Luzerne County Council Vice Chairman Edward Brominski said he’s challenging a legal opinion that Gerald Hudak can’t serve on the county election board.
But county Chief Solicitor C. David Pedri, who provided the opinion, clarified his position Monday night, saying he meant to communicate that Hudak is allowed to serve but must abstain from voting on anything related to the May primary election ballot because Hudak is on the ballot seeking a Democratic County Committee member seat in Nanticoke Ward 2.
“This was my major concern — I apologize if I didn’t clearly state this in my first email,” Pedri said in a follow-up email to council Monday evening.
A council majority appointed Hudak last Tuesday to the unpaid election board seat, which must be filled by a registered Democrat.
Pedri said in his original email to Brominski on Thursday that he had informed Hudak he was ineligible to serve under the home rule charter because of his elected position as a committee member.
Pedri referred to a section of the charter prohibiting election board members from holding any “elective public office” when they are appointed to the board, throughout their terms on the board and for a period of at least four years prior to appointment.
The charter defines elective public office as “any federal, state, county, municipal or school district position that is elective.”
Brominski said he does not consider a Democratic committee seat an elective public office because committee members have no authority over government matters. Committee members essentially promote the political party and select some party leaders, he said.
Pedri said he agrees with Brominski and said Hudak would be permitted to serve as both an election board member and Democratic committee member if he is re-elected to the committee in May.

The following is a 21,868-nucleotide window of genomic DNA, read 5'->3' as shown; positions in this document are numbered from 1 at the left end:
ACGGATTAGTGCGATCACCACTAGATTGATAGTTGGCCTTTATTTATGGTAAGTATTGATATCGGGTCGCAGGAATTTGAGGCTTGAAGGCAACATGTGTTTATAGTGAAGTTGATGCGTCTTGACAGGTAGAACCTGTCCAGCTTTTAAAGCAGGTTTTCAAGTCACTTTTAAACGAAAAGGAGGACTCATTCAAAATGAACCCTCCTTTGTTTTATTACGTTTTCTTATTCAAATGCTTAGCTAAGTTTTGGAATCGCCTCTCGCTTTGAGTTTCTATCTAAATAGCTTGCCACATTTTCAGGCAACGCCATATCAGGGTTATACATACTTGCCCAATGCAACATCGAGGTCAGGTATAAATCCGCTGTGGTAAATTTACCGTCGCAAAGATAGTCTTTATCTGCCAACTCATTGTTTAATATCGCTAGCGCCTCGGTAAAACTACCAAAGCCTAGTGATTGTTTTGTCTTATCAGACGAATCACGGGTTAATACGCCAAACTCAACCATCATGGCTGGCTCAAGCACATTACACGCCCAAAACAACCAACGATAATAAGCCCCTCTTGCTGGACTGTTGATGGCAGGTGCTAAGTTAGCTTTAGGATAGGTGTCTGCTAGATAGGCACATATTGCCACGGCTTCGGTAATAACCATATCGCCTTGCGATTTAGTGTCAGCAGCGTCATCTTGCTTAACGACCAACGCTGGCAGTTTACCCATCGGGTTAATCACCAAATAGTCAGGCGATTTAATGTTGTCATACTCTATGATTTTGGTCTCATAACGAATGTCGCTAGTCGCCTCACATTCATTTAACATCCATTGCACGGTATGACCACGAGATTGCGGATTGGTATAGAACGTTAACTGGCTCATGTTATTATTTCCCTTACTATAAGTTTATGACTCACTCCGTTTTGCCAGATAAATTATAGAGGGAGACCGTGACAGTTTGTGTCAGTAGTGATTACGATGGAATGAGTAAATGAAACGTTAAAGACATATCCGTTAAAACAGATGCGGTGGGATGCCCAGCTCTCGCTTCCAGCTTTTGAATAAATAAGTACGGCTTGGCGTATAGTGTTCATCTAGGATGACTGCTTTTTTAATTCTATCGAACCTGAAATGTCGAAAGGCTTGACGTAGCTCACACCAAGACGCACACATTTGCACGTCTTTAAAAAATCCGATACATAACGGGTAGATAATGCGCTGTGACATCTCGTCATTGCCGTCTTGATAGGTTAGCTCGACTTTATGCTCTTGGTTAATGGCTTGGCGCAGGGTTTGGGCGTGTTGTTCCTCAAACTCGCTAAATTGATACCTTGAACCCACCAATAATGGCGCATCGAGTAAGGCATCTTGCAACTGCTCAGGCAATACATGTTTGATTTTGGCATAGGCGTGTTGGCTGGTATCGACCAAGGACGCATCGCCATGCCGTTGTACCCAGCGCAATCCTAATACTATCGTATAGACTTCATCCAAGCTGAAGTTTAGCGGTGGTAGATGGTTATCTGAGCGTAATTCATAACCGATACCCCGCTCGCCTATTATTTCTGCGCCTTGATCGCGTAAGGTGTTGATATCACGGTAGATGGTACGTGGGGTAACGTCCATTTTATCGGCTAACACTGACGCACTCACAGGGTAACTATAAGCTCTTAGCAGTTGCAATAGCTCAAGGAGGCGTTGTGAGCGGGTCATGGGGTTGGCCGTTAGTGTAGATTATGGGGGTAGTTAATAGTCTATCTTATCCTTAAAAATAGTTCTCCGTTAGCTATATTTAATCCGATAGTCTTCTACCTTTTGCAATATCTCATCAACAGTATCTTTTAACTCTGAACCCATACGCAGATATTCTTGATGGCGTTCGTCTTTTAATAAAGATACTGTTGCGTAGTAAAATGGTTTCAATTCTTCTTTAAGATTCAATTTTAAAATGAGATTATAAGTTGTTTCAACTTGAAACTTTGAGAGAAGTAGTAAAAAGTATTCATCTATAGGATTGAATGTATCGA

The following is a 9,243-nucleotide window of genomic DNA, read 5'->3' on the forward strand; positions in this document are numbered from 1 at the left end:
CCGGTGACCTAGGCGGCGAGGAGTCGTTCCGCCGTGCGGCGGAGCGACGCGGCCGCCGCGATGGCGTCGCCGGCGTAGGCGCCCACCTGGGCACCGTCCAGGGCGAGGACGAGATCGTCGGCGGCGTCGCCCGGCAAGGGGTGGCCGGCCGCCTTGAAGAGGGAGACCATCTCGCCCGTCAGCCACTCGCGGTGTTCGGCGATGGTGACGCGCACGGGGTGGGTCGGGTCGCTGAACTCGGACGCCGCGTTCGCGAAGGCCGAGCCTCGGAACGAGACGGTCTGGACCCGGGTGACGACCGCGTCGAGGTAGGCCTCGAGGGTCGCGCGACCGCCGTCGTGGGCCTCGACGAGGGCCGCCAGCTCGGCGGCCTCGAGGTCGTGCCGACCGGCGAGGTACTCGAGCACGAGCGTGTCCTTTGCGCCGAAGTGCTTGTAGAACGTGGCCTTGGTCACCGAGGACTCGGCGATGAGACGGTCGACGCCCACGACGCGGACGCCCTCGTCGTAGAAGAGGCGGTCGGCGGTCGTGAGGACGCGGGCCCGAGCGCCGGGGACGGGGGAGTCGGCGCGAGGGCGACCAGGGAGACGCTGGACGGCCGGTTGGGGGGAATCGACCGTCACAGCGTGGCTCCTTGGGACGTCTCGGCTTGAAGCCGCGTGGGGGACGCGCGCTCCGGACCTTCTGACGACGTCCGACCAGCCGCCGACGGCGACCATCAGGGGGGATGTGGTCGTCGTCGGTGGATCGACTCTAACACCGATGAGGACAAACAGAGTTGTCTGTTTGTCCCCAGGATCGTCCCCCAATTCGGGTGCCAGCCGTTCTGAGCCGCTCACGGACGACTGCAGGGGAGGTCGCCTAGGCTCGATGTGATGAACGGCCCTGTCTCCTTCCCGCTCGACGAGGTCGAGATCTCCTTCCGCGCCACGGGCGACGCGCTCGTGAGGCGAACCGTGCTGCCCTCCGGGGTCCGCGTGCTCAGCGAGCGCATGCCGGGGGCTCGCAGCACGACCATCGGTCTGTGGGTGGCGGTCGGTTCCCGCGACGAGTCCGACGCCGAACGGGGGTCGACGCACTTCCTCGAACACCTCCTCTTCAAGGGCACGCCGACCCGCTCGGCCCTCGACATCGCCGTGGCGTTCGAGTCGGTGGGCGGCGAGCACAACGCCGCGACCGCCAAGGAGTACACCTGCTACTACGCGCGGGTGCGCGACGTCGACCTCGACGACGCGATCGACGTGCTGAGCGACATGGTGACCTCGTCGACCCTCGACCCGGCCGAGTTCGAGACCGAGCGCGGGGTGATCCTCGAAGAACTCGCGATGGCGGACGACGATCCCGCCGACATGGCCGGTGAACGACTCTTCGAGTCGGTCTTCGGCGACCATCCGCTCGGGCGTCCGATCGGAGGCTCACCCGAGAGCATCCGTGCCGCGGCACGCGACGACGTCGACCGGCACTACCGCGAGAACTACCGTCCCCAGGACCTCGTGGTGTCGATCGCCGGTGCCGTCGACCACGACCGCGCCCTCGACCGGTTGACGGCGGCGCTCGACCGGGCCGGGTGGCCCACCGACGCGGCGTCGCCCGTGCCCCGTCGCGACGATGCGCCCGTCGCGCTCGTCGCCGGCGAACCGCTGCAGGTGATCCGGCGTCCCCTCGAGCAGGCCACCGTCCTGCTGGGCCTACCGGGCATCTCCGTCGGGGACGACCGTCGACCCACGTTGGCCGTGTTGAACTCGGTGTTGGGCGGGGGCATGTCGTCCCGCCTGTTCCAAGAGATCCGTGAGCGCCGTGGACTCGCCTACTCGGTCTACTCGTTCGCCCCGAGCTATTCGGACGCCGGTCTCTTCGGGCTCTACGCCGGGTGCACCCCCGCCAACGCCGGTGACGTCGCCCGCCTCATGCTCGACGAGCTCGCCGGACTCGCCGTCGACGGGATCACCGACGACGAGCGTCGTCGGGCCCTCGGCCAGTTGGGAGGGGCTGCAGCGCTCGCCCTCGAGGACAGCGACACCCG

Councilman Stephen J. Urban said he did not give up his seat as a Republican committee member in Wilkes-Barre’s Ward 9 because he does not consider it an elective public office under the charter.
The charter prohibition is less restrictive for County Council members, saying they cannot hold any other elective public office during their council terms — not dating back four years.
Harry Haas had the opposite interpretation and resigned from his county Republican committee seat in Wilkes-Barre’s Ward 13 when he became a county councilman so he wouldn’t violate the charter ban. Haas said he believes the committee seat meets the charter definition of elective office because it is a publicly held post selected by voters.
Though Hudak is allowed to serve, he would have to relinquish the election board seat if he wants to file a petition to get on the ballot when Democratic committee seats come up again in 2018, Pedri said.
Another section of the charter says an election board seat becomes vacant if a board member files a petition for nomination or election. Hudak had to file a petition to get on the primary ballot, but Pedri said the ban doesn’t apply this time because Hudak already was on the ballot when council appointed him to the board.
The charter also bars election board members from serving as officers of a political party, such as party chair or district chair.
Brominski said he will discuss the status of Hudak’s appointment at council’s authorities/boards committee meeting next week, which he chairs.
The controversy prevented Hudak from attending Monday’s election board meeting. Council also appointed citizen Paul DeFabo to a vacant Republican seat on the board.
DeFabo didn’t participate in the voting portion of Monday’s meeting because the board did not wait for him to be sworn in by county Judge Lesa Gelb, who appeared at the emergency request of citizens to administer the oath.
During the meeting, board member Thomas Baldino expressed displeasure a council majority did not fill one of the two seats with a woman, noting Democrat Barbara Williams had been interested in reappointment. Baldino said the board consists of five men, even though at least half of the county’s voters are female. He described the council’s decision to appoint two men as “inappropriate” and “unjust.”
“I would certainly concur that that’s unfortunate,” said board Chairman H. Jeremy Packard, saying he will forward meeting minutes citing the concern to council.